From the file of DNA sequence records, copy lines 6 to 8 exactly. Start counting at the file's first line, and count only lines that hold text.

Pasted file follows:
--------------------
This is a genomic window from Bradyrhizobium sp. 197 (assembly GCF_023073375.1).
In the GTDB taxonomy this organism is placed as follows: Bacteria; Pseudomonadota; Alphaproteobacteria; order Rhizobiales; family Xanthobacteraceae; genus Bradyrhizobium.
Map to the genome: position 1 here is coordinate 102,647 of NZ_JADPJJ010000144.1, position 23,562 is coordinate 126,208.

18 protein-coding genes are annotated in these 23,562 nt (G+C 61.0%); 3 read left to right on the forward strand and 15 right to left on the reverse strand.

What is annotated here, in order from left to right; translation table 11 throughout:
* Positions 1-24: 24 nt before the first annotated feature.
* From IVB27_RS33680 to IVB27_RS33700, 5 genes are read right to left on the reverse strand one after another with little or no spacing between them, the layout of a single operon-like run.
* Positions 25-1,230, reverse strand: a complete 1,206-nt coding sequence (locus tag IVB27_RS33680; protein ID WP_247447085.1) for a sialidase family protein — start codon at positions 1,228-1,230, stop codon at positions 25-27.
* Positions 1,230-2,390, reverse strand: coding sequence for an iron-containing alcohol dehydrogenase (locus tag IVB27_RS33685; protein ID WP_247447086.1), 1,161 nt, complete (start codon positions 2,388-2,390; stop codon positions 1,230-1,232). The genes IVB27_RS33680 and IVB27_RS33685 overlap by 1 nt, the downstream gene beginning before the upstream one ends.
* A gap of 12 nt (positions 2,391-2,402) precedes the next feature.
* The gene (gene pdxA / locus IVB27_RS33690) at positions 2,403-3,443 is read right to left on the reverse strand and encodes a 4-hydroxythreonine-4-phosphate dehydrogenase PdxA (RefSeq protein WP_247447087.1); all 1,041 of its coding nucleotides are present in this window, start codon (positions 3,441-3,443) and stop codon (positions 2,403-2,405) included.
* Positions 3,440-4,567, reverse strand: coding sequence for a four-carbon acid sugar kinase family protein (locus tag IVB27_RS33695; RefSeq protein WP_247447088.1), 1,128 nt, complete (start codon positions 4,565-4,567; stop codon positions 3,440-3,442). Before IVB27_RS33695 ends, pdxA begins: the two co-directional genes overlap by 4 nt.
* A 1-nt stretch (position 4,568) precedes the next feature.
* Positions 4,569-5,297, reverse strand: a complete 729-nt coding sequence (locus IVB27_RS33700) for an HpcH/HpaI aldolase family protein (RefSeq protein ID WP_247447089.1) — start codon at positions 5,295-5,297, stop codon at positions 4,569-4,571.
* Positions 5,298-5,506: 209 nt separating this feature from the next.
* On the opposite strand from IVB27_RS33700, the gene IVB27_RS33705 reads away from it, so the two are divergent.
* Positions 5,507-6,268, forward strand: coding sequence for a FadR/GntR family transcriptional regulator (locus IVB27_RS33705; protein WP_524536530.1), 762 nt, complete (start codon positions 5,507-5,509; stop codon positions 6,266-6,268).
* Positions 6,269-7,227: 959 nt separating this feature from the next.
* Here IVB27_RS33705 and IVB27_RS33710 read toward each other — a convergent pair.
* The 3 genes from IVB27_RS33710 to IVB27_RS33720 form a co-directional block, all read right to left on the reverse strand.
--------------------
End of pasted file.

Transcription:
* Positions 1-24: 24 nt before the first annotated feature.
* From IVB27_RS33680 to IVB27_RS33700, 5 genes are read right to left on the reverse strand one after another with little or no spacing between them, the layout of a single operon-like run.
* Positions 25-1,230, reverse strand: a complete 1,206-nt coding sequence (locus tag IVB27_RS33680; protein ID WP_247447085.1) for a sialidase family protein — start codon at positions 1,228-1,230, stop codon at positions 25-27.